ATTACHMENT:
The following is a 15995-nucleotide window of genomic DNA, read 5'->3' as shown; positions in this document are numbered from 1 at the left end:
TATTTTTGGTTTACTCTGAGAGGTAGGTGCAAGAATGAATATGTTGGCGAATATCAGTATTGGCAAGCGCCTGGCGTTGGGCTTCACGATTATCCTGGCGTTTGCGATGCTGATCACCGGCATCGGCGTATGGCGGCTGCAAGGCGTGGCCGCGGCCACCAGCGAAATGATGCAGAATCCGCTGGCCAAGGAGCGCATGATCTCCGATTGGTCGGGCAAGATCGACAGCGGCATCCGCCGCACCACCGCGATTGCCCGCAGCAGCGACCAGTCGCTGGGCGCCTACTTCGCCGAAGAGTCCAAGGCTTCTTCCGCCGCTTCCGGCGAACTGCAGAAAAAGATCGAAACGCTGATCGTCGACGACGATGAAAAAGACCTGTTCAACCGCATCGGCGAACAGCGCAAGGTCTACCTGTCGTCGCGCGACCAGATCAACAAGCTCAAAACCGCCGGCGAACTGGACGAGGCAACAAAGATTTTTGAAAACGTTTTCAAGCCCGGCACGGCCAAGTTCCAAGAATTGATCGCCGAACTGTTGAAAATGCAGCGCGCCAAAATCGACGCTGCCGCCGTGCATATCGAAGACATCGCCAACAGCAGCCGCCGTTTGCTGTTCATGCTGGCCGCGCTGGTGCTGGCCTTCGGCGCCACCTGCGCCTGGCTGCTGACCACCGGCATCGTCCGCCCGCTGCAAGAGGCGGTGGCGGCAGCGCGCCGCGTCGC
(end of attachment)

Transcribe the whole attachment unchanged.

The following is a 15995-nucleotide window of genomic DNA, read 5'->3' as shown; positions in this document are numbered from 1 at the left end:
TATTTTTGGTTTACTCTGAGAGGTAGGTGCAAGAATGAATATGTTGGCGAATATCAGTATTGGCAAGCGCCTGGCGTTGGGCTTCACGATTATCCTGGCGTTTGCGATGCTGATCACCGGCATCGGCGTATGGCGGCTGCAAGGCGTGGCCGCGGCCACCAGCGAAATGATGCAGAATCCGCTGGCCAAGGAGCGCATGATCTCCGATTGGTCGGGCAAGATCGACAGCGGCATCCGCCGCACCACCGCGATTGCCCGCAGCAGCGACCAGTCGCTGGGCGCCTACTTCGCCGAAGAGTCCAAGGCTTCTTCCGCCGCTTCCGGCGAACTGCAGAAAAAGATCGAAACGCTGATCGTCGACGACGATGAAAAAGACCTGTTCAACCGCATCGGCGAACAGCGCAAGGTCTACCTGTCGTCGCGCGACCAGATCAACAAGCTCAAAACCGCCGGCGAACTGGACGAGGCAACAAAGATTTTTGAAAACGTTTTCAAGCCCGGCACGGCCAAGTTCCAAGAATTGATCGCCGAACTGTTGAAAATGCAGCGCGCCAAAATCGACGCTGCCGCCGTGCATATCGAAGACATCGCCAACAGCAGCCGCCGTTTGCTGTTCATGCTGGCCGCGCTGGTGCTGGCCTTCGGCGCCACCTGCGCCTGGCTGCTGACCACCGGCATCGTCCGCCCGCTGCAAGAGGCGGTGGCGGCAGCGCGCCGCGTCGC